Fast forward to the dining room table 10 minutes later where Elizabeth and I will attempt to tackle her Social Studies homework for the night.  Her shoulders slump as she leans over and pulls out the Mount Everest of Textbooks.  It must weigh at least 5 pounds and it is only one of the many texts that Elizabeth is being asked to shoulder.  She lets it thunk down on the table and the reverberations from that book shudder across the table.  This is a heavy book, filled with endless information and Elizabeth’s long sigh confirms that the drudgery is about to begin.  First I ask her to tell me about the book.  She stops and thinks.  I wait.  I ask her what it feels like to read this book.  She thinks and eventually responds, “It is like reading a brick wall.  I try and I try but it is like I can never get through it.”  I am stunned and rendered speechless at Elizabeth’s ability to create such a powerful image for what this experience is like for her.  She is a deep thinker.  She likes to make sense of her world through simile and metaphor and I am in awe of her brilliance and so I tell her so.  She does not feel this way about herself, however.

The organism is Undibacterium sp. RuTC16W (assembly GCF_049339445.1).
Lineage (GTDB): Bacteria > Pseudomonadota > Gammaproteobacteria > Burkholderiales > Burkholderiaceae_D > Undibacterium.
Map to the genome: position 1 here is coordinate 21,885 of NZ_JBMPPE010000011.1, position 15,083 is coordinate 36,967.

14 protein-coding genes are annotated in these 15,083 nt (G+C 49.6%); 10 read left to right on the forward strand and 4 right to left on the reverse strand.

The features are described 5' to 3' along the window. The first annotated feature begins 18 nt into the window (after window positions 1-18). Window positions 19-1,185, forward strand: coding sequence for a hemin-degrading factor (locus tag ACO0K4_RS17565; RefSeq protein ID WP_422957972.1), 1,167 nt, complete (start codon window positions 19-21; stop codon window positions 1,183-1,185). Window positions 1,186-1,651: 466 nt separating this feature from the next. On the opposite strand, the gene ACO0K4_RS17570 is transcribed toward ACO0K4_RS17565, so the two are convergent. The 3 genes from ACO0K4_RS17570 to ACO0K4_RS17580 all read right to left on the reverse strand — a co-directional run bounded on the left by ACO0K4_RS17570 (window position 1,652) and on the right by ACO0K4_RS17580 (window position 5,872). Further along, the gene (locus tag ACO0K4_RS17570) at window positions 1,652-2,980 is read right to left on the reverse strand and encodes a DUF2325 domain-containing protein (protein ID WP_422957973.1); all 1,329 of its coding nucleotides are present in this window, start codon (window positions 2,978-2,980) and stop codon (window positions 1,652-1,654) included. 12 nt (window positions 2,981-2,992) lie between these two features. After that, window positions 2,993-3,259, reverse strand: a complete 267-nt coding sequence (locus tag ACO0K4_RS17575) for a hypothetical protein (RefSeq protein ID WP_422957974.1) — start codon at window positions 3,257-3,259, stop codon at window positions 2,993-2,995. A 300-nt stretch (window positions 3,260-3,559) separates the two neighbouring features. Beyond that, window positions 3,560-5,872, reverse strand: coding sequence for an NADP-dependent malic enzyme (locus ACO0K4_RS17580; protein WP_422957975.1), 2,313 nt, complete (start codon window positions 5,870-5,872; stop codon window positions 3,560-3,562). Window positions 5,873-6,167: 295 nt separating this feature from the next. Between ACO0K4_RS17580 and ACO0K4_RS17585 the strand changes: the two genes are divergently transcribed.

Image

And we then begrudgingly open the monster of a book and begin.  She is reading about Russia.  Ahhh…yes Russia I begin to remember as both of my kids went through 7th grade with this same teacher and her passion for all things Russian in just one year.  The page she opens to is busy with color and information galore.  It is a smattering of information intended to inform, but to me it looks as though someone vomited everything they may or might want to cover in a chapter onto the page.

We begin with the title and I talk to Elizabeth about making these titles into questions.  Her eyes brighten.  She likes that there is something she can actually “do” to begin to make sense of the text in front of her.  We peruse the page and I move her to the bright green box at the left labeled major concepts and key vocabulary in an effort to activate schema and perhaps do some front-loading to guide her through the reading.